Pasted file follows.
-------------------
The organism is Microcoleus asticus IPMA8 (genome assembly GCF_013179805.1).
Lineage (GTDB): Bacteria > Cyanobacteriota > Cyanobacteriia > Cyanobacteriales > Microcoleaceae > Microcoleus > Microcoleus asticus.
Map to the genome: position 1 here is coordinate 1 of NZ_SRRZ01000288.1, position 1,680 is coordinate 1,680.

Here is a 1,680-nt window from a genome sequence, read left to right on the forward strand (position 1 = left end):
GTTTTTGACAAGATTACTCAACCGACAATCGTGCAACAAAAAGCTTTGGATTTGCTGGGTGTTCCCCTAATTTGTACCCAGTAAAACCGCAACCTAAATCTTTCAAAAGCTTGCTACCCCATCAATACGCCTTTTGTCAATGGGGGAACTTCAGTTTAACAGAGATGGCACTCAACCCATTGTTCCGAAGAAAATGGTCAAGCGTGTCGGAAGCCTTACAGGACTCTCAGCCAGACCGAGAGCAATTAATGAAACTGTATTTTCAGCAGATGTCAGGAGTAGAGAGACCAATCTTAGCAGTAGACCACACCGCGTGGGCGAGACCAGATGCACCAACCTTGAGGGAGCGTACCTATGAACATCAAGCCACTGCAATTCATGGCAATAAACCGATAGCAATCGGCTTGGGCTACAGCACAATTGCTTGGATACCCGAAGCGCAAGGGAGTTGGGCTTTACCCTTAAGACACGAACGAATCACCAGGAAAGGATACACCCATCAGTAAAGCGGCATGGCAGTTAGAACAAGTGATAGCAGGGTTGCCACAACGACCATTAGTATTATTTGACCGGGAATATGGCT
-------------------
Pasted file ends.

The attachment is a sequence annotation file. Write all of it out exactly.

The organism is Microcoleus asticus IPMA8 (genome assembly GCF_013179805.1).
Lineage (GTDB): Bacteria > Cyanobacteriota > Cyanobacteriia > Cyanobacteriales > Microcoleaceae > Microcoleus > Microcoleus asticus.
Map to the genome: position 1 here is coordinate 1 of NZ_SRRZ01000288.1, position 1,680 is coordinate 1,680.

Here is a 1,680-nt window from a genome sequence, read left to right on the forward strand (position 1 = left end):
GTTTTTGACAAGATTACTCAACCGACAATCGTGCAACAAAAAGCTTTGGATTTGCTGGGTGTTCCCCTAATTTGTACCCAGTAAAACCGCAACCTAAATCTTTCAAAAGCTTGCTACCCCATCAATACGCCTTTTGTCAATGGGGGAACTTCAGTTTAACAGAGATGGCACTCAACCCATTGTTCCGAAGAAAATGGTCAAGCGTGTCGGAAGCCTTACAGGACTCTCAGCCAGACCGAGAGCAATTAATGAAACTGTATTTTCAGCAGATGTCAGGAGTAGAGAGACCAATCTTAGCAGTAGACCACACCGCGTGGGCGAGACCAGATGCACCAACCTTGAGGGAGCGTACCTATGAACATCAAGCCACTGCAATTCATGGCAATAAACCGATAGCAATCGGCTTGGGCTACAGCACAATTGCTTGGATACCCGAAGCGCAAGGGAGTTGGGCTTTACCCTTAAGACACGAACGAATCACCAGGAAAGGATACACCCATCAGTAAAGCGGCATGGCAGTTAGAACAAGTGATAGCAGGGTTGCCACAACGACCATTAGTATTATTTGACCGGGAATATGGCT